It’s not what the Religious Right thinks it is.
Claims of moral decline are a perennial feature of conservative rhetoric. But in recent years, pro-Trump Christians have emphasized a new reason to be afraid. The United States, they say, is devolving into such wanton “paganism” that the country may not survive. The true America awaits rescue by the Christian faithful, and in such an existential struggle, nearly any means are justified—even reelecting a morally abhorrent president.
Examples of this rhetoric are not in short supply, among pundits and even in more scholarly work. In an essay praising Donald Trump’s “animal instinct” for “order” and “social cohesion,” Sohrab Ahmari opposed an America of “traditional Christianity” to one of “libertine ways and paganized ideology.” These are our only choices, he insisted. Between such incompatible enemies, there can be only “war and enmity,” so true believers should be ready to sacrifice civility in the battles ahead to reconquer the public square. Rod Dreher has speculated that Trump, while unpalatable, could be a divine emissary holding back the horrors of Christian persecution, like the biblical figure of He Who Delays the Antichrist, an implicit nod to old pagan enemies. “If Christians like me vote for Trump in 2020,” Dreher warns, “it is only because of his role as katechon in restraining what is far worse.” Though in a calmer tone, Ross Douthat entertained similar ideas in his column “The Return of Paganism,” wondering if the pantheist tendencies in American civil religion could morph into a neo-paganism hostile to Christian faith.
Douthat cites a recent book by law professor Steven D. Smith, Pagans & Christians in the City: Culture Wars from the Tiber to the Potomac. According to Smith, what we know as “secularism” is actually ancient paganism in modern guise. Since paganism is inherently anti-Christian, this means Christians should oppose both secular politics and secular universities at any cost. They are not fighting against a neutral arbiter, but against the wiles of pagan Rome redivivus, a strain of this-worldly sexualized spirituality nearly eradicated by Christianity, but now mutated and all the more lethal.
Smith is only the most recent Christian author to invoke the specter of paganism. R. R. Reno, the editor of First Things, wrote Resurrecting the Idea of a Christian Society on the eve of the 2016 election, apparently anticipating a Clinton victory. The book’s title alludes to T. S. Eliot’s 1938 essay on “The Idea of a Christian Society,” in which Eliot condemns the rise of “modern paganism.” Reno told his readers to view 2016 in light of 1938. “Would the West seek a Christian future or a pagan one?” he asked. “We face a similar decision today. Will we seek to live in accord with the idea of a Christian society, or will we accept the tutelage of a pagan society?” Yuval Levin called Reno’s book a “call to arms against a postmodern paganism.”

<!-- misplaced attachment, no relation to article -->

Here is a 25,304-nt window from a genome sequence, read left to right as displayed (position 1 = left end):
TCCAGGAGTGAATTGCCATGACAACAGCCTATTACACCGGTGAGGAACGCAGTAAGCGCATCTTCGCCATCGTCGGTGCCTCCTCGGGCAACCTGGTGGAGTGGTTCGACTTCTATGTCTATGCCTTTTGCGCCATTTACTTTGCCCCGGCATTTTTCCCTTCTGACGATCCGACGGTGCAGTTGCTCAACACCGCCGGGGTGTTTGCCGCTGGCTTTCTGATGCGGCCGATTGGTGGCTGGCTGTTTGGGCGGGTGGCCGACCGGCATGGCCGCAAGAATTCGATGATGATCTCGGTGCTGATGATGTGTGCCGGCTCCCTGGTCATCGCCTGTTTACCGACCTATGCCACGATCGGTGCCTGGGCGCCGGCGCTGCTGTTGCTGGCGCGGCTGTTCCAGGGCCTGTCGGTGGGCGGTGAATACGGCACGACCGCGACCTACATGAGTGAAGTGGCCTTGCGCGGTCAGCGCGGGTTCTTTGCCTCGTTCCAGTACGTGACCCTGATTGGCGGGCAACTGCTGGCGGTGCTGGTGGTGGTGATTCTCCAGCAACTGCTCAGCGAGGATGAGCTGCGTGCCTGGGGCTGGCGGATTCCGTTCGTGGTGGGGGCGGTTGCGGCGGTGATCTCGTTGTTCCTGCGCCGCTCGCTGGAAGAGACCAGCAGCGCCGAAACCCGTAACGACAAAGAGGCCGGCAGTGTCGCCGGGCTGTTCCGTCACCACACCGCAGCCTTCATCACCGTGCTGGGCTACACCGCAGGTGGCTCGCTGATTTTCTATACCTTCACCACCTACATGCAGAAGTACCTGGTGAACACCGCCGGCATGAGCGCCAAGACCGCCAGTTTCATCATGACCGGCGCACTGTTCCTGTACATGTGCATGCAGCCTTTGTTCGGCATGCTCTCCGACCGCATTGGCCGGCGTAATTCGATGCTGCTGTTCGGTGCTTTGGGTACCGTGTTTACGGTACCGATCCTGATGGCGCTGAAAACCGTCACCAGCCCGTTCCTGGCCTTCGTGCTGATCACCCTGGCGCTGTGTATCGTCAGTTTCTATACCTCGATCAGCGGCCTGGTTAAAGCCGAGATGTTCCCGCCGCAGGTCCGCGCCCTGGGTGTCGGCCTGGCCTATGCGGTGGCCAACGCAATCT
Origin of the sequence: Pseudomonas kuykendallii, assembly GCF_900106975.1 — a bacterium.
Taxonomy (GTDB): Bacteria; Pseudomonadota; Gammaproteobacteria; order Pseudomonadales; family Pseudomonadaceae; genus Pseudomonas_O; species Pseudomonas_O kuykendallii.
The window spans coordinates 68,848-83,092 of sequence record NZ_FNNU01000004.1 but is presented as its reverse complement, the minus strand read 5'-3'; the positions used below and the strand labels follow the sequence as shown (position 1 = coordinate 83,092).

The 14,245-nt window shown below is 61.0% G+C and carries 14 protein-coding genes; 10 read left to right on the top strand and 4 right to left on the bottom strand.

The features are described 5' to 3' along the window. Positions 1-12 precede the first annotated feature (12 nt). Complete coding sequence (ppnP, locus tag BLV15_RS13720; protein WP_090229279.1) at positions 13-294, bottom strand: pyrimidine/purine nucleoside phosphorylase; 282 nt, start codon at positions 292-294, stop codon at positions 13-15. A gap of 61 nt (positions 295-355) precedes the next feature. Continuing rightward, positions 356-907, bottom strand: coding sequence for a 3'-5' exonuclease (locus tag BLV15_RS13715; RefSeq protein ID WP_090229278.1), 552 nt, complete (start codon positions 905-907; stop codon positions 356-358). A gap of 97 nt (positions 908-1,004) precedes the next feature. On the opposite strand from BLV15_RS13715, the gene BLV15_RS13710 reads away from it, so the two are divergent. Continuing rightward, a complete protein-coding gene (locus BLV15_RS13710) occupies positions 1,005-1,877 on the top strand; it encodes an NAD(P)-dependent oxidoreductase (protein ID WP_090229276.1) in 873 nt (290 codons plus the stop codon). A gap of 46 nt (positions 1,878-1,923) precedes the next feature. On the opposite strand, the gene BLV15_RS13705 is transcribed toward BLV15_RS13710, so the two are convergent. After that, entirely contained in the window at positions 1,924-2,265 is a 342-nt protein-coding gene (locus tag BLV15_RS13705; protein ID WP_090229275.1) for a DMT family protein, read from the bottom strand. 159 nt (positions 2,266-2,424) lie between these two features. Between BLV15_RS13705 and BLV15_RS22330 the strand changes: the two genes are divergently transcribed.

This charge of looming paganism exerts a twofold political function. First, it
- rationalizes Trumpism, casting our situation as a state of emergency that threatens the survival of U.S. Christians.
- Second, the sacrilege of pagan religion prevents Trump’s supporters from indulging in political moderation by making that seem like a form of apostasy. It’s probably not a coincidence that “paganism” is on the rise just as Christian conservatives decide whether to support the current administration in an election year. It is challenging to explain how Trump’s policies are Christian. It is far easier to label his opponents as pagans, and thus align the president with Christianity by default. But there are fundamental problems with the conservative narrative of a resurgent paganism.
In the first place, the term “paganism” only works in this maneuver because it is vague and perspectival. It always has been, ever since Christians invented it. Ancient Christians stuck the name on those who continued the traditional rites of Greco-Roman religion rather than adopt the true faith. Indeed the largely urban Christians meant it as a mild pejorative for the rural country bumpkins, the pagani, who lived far from imperial centers and persisted in their benighted worship of the old gods. In our terms, the first “pagans” lived in flyover country and clung to their traditional religion.
Since “pagan” has come to mean “un-Christian,” every invocation of “pagan” brings with it an implicit understanding of “Christian.” The meaning of the former is parasitic on the latter. Misunderstanding the essence of paganism, therefore, also means misunderstanding the demands of Christianity, and vice versa.
More left-leaning Christians might well agree with Smith and Reno in one sense: there is indeed an ascendant paganism afoot in our country today. It threatens the social and moral fabric of American public life and contends directly against the voice of Christian truth. One can brook no compromise in resisting it. The difference comes in how that paganism is defined. The debate is not whether paganism is real, but where it lives, how it appears, and what it does. If conservatives have mistaken its location, they might be training their weapons in the wrong direction.
Much hangs, then, on accurately discerning the meaning of “modern paganism.” Let us consider three proposals: Steven Smith’s recent version, T. S. Eliot’s original version, and another timely version from First Things.Christians were the most conspicuous defenders of divine immanence in the ancient world. It was pagans who derided Christians for violating the self-evident truths of divine transcendence.